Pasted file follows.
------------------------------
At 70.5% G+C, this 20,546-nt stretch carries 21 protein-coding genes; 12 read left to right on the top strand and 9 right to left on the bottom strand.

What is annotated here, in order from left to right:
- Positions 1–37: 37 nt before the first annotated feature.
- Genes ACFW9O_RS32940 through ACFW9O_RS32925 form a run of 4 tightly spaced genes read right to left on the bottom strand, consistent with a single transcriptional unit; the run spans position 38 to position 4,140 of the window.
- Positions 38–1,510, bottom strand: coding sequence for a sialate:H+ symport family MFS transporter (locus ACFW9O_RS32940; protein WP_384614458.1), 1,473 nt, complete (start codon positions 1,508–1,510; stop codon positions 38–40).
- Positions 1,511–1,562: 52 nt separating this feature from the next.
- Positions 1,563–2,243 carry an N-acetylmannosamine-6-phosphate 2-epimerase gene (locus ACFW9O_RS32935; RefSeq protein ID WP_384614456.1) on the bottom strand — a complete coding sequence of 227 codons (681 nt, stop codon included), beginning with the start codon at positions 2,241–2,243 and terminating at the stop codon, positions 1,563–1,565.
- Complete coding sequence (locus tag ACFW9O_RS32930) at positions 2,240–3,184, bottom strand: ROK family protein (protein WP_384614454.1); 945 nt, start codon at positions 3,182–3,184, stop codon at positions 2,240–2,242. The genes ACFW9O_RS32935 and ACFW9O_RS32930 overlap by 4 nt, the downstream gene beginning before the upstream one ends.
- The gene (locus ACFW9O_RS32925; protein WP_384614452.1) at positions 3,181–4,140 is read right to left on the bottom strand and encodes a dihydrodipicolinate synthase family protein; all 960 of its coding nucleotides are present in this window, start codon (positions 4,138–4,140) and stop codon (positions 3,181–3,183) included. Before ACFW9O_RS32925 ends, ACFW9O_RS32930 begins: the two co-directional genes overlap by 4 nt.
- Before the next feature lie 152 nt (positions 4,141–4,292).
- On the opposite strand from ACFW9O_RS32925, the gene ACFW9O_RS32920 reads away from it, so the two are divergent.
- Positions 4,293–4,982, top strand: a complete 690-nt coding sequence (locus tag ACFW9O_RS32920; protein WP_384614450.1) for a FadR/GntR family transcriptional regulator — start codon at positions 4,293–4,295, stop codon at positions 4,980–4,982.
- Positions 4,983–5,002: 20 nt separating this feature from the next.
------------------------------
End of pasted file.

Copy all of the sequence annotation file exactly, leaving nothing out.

At 70.5% G+C, this 20,546-nt stretch carries 21 protein-coding genes; 12 read left to right on the top strand and 9 right to left on the bottom strand.

What is annotated here, in order from left to right:
- Positions 1–37: 37 nt before the first annotated feature.
- Genes ACFW9O_RS32940 through ACFW9O_RS32925 form a run of 4 tightly spaced genes read right to left on the bottom strand, consistent with a single transcriptional unit; the run spans position 38 to position 4,140 of the window.
- Positions 38–1,510, bottom strand: coding sequence for a sialate:H+ symport family MFS transporter (locus ACFW9O_RS32940; protein WP_384614458.1), 1,473 nt, complete (start codon positions 1,508–1,510; stop codon positions 38–40).
- Positions 1,511–1,562: 52 nt separating this feature from the next.
- Positions 1,563–2,243 carry an N-acetylmannosamine-6-phosphate 2-epimerase gene (locus ACFW9O_RS32935; RefSeq protein ID WP_384614456.1) on the bottom strand — a complete coding sequence of 227 codons (681 nt, stop codon included), beginning with the start codon at positions 2,241–2,243 and terminating at the stop codon, positions 1,563–1,565.
- Complete coding sequence (locus tag ACFW9O_RS32930) at positions 2,240–3,184, bottom strand: ROK family protein (protein WP_384614454.1); 945 nt, start codon at positions 3,182–3,184, stop codon at positions 2,240–2,242. The genes ACFW9O_RS32935 and ACFW9O_RS32930 overlap by 4 nt, the downstream gene beginning before the upstream one ends.
- The gene (locus ACFW9O_RS32925; protein WP_384614452.1) at positions 3,181–4,140 is read right to left on the bottom strand and encodes a dihydrodipicolinate synthase family protein; all 960 of its coding nucleotides are present in this window, start codon (positions 4,138–4,140) and stop codon (positions 3,181–3,183) included. Before ACFW9O_RS32925 ends, ACFW9O_RS32930 begins: the two co-directional genes overlap by 4 nt.
- Before the next feature lie 152 nt (positions 4,141–4,292).
- On the opposite strand from ACFW9O_RS32925, the gene ACFW9O_RS32920 reads away from it, so the two are divergent.
- Positions 4,293–4,982, top strand: a complete 690-nt coding sequence (locus tag ACFW9O_RS32920; protein WP_384614450.1) for a FadR/GntR family transcriptional regulator — start codon at positions 4,293–4,295, stop codon at positions 4,980–4,982.
- Positions 4,983–5,002: 20 nt separating this feature from the next.